Sunday, April 24, 2016

Film Chronicles WPA Art in Norwalk

Film chronicles WPA art in Norwalk
By Silvia Foster-Frau Updated Apr 22, 2016

NORWALK -- Eighty-one years ago, President Franklin Roosevelt decided to save his country from the Great Depression by arming it -- with artists.

And the remnants of that effort can be found in more than 30 murals around Norwalk.

“He believed that he had to bring America together. He believed that you have to keep artists off the streets and using their talents and skills and he was determined to do that. And as I show in this film, by 1939 we were essentially out of the Depression,” said Michael Maglaras, a documentary filmmaker of 217 Films from Ashford.

The Norwalk Arts Council, Historical Society and Westport Historical Society will be screening Maglaras’ film “Enough to Live on: The Arts of the WPA” at 6:30 p.m. May 4 at Norwalk Community College’s PepsiCo Theater.

Roosevelt’s Works Progress Administration, which commissioned thousands of artists across the country, funded more than 50 murals in Norwalk. With 31 murals in City Hall alone, the town is considered as having one of the highest concentrations of restored Depression-era art in the country.
“When we look at a piece of WPA art, we remember something fundamental of America: the breadth and depth of our artistic heritage,” said Maglaras.

The event starts with a 5:30 p.m. meet-and-great with Maglaras, producer and director, and his co-producer and wife, Terri Templeton. It’s part of NCC’s monthly film series. It’s free and open to the public.

“I’m hoping to give a hardworking filmmaker an audience,” said Gary Carlson, English Professor at NCC and founder of the NCC film series program. “Especially when he’s telling the story of a time when the government thought the arts were important enough to sponsor.”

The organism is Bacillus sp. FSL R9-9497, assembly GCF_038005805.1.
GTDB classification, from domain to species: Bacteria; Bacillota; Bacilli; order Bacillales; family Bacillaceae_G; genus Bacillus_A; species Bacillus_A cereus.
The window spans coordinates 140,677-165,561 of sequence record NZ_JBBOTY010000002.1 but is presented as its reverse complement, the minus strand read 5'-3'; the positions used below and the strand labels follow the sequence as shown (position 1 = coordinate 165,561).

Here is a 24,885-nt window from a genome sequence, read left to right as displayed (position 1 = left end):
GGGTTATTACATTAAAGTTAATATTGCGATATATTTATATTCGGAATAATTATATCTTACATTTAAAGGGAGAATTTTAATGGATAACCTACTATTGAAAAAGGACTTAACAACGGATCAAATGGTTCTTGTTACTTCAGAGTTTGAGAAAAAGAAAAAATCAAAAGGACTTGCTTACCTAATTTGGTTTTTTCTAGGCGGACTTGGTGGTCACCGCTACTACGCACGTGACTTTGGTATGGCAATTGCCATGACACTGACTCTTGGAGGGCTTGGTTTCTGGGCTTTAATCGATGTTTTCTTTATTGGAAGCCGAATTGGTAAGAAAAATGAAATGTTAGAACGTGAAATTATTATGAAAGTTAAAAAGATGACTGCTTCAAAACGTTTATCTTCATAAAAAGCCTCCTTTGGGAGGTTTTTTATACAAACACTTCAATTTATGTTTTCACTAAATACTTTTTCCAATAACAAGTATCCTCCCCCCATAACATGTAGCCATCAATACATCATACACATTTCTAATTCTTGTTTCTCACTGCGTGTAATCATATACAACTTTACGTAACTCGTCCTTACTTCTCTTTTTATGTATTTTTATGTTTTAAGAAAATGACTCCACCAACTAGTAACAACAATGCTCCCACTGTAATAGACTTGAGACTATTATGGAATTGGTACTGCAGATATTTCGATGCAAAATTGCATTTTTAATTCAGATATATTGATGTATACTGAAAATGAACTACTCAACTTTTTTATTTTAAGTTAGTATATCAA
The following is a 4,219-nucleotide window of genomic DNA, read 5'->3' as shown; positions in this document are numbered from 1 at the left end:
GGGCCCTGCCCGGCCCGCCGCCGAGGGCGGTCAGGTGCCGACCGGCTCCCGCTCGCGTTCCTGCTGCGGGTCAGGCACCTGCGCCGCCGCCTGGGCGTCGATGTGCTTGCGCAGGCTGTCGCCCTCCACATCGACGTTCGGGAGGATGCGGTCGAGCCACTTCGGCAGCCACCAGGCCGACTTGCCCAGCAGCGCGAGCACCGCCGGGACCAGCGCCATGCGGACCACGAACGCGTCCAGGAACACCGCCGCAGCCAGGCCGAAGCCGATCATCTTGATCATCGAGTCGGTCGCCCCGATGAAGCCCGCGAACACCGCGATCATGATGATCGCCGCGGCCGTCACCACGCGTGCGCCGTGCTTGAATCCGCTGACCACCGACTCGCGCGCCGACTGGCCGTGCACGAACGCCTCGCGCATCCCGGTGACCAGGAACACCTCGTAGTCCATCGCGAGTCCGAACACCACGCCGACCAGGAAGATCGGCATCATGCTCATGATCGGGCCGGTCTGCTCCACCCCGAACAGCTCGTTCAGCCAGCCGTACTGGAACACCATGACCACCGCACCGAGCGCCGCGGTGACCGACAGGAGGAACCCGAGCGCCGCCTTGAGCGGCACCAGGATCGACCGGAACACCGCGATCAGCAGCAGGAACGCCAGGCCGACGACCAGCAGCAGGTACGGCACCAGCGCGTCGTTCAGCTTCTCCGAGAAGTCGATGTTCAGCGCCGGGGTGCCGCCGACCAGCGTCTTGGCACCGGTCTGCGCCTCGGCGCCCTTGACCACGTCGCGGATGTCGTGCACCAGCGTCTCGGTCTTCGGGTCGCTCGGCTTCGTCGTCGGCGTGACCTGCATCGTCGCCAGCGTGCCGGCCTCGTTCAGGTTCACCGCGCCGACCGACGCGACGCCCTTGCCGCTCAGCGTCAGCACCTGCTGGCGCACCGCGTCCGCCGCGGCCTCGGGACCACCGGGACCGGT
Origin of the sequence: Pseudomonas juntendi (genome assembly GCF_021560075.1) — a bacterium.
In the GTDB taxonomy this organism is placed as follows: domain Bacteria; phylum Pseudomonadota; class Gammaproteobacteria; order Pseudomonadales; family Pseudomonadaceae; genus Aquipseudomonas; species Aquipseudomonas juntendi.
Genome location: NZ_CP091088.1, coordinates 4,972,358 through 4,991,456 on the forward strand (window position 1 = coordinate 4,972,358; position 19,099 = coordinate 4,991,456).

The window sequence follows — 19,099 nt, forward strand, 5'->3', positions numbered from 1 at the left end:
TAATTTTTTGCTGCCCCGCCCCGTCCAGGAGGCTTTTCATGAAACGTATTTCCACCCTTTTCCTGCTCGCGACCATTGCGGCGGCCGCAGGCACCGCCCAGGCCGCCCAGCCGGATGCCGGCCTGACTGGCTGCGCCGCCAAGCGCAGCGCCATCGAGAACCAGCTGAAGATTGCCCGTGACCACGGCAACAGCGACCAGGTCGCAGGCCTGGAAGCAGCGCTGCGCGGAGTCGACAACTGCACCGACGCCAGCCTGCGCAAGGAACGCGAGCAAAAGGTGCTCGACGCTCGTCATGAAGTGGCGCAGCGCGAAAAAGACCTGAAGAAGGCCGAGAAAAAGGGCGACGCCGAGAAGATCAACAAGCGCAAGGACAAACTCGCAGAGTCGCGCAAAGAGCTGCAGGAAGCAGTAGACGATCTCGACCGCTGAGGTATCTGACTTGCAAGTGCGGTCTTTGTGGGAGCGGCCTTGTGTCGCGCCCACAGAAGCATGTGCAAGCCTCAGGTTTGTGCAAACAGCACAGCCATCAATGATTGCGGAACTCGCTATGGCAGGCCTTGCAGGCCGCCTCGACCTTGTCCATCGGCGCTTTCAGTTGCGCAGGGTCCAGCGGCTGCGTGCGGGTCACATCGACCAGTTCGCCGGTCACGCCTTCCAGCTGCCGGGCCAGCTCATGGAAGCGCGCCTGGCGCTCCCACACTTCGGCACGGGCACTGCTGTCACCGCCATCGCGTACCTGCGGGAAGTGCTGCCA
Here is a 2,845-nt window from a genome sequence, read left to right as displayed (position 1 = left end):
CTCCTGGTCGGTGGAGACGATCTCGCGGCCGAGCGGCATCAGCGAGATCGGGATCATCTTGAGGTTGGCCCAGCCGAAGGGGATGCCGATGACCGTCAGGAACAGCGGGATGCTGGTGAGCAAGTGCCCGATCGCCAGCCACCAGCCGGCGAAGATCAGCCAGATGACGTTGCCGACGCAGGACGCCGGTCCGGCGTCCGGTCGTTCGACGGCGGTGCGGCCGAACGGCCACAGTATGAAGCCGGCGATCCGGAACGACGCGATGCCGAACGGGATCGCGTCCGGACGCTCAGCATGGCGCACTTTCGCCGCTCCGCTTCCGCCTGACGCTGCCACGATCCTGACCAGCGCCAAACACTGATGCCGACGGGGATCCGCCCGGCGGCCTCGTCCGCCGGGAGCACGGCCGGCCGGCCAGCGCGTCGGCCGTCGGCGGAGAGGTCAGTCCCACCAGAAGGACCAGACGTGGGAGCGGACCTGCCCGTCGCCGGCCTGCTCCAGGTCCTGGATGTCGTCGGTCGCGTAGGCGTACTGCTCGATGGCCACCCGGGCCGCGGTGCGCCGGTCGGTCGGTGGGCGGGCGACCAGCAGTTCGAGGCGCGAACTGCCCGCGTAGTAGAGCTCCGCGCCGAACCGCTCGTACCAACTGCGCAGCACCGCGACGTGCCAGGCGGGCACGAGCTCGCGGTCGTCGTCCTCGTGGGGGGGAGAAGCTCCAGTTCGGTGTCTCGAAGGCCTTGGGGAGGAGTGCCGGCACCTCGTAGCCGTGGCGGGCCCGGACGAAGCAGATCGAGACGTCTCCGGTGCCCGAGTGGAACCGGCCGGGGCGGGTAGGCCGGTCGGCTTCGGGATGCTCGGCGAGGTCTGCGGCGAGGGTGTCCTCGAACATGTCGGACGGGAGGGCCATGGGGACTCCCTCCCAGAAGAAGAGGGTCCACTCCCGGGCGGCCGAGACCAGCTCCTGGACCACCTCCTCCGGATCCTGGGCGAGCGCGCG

The Norwalk Historical Society and Arts Commission reached out to Maglaras after finding out that his team had been scoping out Norwalk art to potentially include in the documentary.

Though the art was not featured in the end, a Norwalk native was. Robert Reynolds, 91, whose father lost his job during the depression, speaks in the film about seeing artists at the post office painting federally-commissioned murals and explains how that affected him.

“It shows the value that art had been and always has to ground us, to center us, to remind us that there are things greater than our particular trouble on that particular day,” said Maglaras. “The one thing that the WPA federal art project did, it gave someone a chance to look at a work of art… and for a moment, by grounded in something lasting and important.”

He spent 14 months working on this film and has shown it at a handful of locations around Connecticut. Maglaras said he and Templeton are the only American filmmakers that have been asked four times to screen their work at the National Gallery of Art in Washington.

“It’s easy to despair, to say ‘How can we make it right? How can we make it better?’” said Maglaras. “… But what I hope this does is make people feel upbeat about America’s future. We are not down, we are not out. We endlessly come back, we are America.”